She also pointed the descriptions of hunting – “the compulsion to conquer creatures and species dominance, with attention to violence and the subduing of inferior lifeforms, highlighting those who kill to eat and those eaten”.
Even some of the torture scenes – Coetzee’s attempt to describe what was happening in South Africa – involve cooking imagery including a scene where a Barbarian girl is blinded with a hot fork – depicting mutilation of one human by another without political logic.
Lewis described Wicomb’s book October as providing a postcolonial feminist perspective depicting the relationship with an imagined postcolonial home through the language of food.
“Food, cooking and eating are intricately entangled with this writer’s efforts to speak back to centres that reproduce the othering of certain humans, non-humans and the earth.”
She explained that it explores food as a way to define status, ourselves and our sense of value.
The main character ‘escapes’ a postapartheid, postcolonial South Africa but remains haunted by a desire for home and simultaneously drawn to and repelled by the tastes and smells associated with home.
The book presents food as a gendered, political, cultural and existential issue. Lewis explained that it explores the anxiety of a cosmopolitan identity in relation to South Africa – “anxiety about contamination conveyed by food smells as well as fabricated memories of smells because actual home smells are tainted” while at the same time allowing one character to speak back through the language of food.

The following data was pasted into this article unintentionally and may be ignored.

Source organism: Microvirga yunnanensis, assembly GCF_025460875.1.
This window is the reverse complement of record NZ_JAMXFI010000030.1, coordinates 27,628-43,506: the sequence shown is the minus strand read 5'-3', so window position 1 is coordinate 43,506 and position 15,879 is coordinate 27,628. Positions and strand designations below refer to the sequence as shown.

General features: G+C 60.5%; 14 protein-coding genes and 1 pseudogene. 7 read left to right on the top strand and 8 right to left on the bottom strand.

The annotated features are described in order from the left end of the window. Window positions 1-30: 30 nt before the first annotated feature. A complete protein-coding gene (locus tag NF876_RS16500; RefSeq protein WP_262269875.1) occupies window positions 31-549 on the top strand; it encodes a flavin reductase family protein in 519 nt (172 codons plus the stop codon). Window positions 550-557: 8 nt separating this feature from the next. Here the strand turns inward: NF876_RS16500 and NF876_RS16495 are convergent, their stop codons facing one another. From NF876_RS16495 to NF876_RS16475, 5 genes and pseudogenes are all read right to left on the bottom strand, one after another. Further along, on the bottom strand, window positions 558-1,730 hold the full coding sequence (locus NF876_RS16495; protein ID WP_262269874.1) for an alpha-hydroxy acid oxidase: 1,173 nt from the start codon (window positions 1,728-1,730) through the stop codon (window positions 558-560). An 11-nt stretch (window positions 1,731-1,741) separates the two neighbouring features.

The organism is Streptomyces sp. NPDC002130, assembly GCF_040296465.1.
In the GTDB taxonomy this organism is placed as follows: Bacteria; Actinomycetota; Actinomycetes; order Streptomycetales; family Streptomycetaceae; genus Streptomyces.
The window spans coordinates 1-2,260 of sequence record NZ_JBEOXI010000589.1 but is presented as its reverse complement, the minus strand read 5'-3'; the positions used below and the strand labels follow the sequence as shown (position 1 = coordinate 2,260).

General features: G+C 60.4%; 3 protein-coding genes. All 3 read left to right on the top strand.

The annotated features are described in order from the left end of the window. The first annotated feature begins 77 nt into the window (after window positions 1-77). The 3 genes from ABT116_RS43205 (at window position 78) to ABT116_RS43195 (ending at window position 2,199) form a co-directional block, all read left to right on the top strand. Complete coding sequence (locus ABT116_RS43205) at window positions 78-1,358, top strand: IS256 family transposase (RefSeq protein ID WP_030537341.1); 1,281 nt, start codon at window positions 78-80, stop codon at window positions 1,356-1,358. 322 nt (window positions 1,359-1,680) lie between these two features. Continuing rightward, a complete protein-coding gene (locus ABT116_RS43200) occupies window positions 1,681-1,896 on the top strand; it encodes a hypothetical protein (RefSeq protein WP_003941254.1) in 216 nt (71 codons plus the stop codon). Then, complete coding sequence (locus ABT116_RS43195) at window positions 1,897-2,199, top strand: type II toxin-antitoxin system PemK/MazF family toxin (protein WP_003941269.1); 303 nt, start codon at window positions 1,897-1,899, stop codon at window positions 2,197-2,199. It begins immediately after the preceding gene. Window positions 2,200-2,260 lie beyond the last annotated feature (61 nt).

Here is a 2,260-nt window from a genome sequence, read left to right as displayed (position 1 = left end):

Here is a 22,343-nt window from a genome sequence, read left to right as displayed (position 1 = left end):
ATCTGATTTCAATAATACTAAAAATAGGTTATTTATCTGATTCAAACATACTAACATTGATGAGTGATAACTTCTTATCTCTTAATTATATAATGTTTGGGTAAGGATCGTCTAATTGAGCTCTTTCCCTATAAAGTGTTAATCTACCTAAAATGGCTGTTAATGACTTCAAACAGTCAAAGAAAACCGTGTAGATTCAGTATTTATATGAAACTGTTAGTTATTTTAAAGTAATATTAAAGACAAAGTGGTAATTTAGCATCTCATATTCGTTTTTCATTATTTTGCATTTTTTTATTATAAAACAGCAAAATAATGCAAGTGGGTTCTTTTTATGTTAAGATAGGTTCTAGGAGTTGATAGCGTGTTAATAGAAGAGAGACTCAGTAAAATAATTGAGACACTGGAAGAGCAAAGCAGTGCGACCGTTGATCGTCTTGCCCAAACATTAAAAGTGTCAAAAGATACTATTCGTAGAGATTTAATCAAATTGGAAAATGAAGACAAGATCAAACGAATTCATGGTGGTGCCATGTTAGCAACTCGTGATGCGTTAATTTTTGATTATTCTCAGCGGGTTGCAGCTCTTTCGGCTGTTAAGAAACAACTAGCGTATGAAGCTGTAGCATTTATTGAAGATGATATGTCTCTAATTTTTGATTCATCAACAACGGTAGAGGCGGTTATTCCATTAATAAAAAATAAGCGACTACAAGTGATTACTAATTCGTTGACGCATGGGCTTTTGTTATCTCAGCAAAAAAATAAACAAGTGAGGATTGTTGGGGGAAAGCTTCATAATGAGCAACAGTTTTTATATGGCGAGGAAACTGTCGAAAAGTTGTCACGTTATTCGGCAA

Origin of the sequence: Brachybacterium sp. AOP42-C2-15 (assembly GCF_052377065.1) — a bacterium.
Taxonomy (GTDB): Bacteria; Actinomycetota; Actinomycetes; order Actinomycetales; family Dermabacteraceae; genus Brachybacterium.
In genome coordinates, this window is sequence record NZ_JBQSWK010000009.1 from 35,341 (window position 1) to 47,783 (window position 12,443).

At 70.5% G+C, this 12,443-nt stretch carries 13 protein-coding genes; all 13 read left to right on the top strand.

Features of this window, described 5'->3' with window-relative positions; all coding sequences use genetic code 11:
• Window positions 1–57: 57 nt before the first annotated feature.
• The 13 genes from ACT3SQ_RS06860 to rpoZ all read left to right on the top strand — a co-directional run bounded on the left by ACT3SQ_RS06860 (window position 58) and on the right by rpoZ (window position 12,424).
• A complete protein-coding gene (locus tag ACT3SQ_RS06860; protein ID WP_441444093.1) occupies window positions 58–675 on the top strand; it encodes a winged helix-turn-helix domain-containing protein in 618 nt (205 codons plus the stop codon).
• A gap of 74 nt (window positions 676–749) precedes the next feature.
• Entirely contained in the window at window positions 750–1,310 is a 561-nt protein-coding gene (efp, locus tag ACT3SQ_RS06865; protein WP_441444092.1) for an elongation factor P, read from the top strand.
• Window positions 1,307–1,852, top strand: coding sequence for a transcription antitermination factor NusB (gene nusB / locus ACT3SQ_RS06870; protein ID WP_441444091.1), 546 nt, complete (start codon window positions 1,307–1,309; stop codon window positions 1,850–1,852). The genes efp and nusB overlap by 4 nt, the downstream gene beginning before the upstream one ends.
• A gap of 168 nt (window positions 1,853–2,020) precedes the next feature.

“I’m interested in particular texts, threads and topics including othering, hierarchies, post-colonial and decolonisation issues – these novels speak to that.”
Black South African ecofeminist knowledge-making through food
“In turning to the work of two South African ecofeminists, Yvette Abrahams and Pat McFadden, I reflect on how their practical work – as organic farmers – alongside their writing restlessly searches for socially just and relational ways of being in the face of colonial, anthropocentric and masculinist dualisms. As postcolonial ecofeminists, Abrahams and McFadden depart from post-humanists and new materialists in the North. Moreover, their outlook cannot be conflated with what is often essentialised and flattened as indigenous knowledge-making and epistemology.”
In this study, Lewis will explore topics including being human and being human relationally; doing and thinking; human body anthropomorphism, the ethics and politics of veganism; geopolitical
gendered and racialised positionalities and knowledge production; and, philosophy. This includes looking at their perspectives on ecocide; debates around feminism and veganism; and, the metaphysical relationship between humans and the natural environment.
“It’s about uncovering South African feminist theories and new knowledges that are made by doing. For example, the debate about veganism is interesting. Abrahams believes eating meat is not inherently problematic but that our relationship with animals is institutionalised and bound by social conventions.”
Lewis also emphasised that she is very conscious of the geographical location of these thinkers. “South Africa has historically been seen as a zone at the bottom of the earth and at the bottom of the hierarchy of being, with black women at the very bottom. It will be my challenge to make sense of how and why Abrahams and McFadden draw on particular sources and knowledges.”
“This work is difficult for me,” she added. “It’s new and explorative but I’m determined to do it. They have done extraordinary work. My aim is to look at their body of work and to approach it as text which is my comfort zone.”
“Overall, my engagement with all the texts traces the processual nature of postcolonial knowledge-making that seeks to challenge ‘the coloniality of being’.”
Michelle Galloway: Part-time media officer at STIAS
Photograph: Noloyiso Mtembu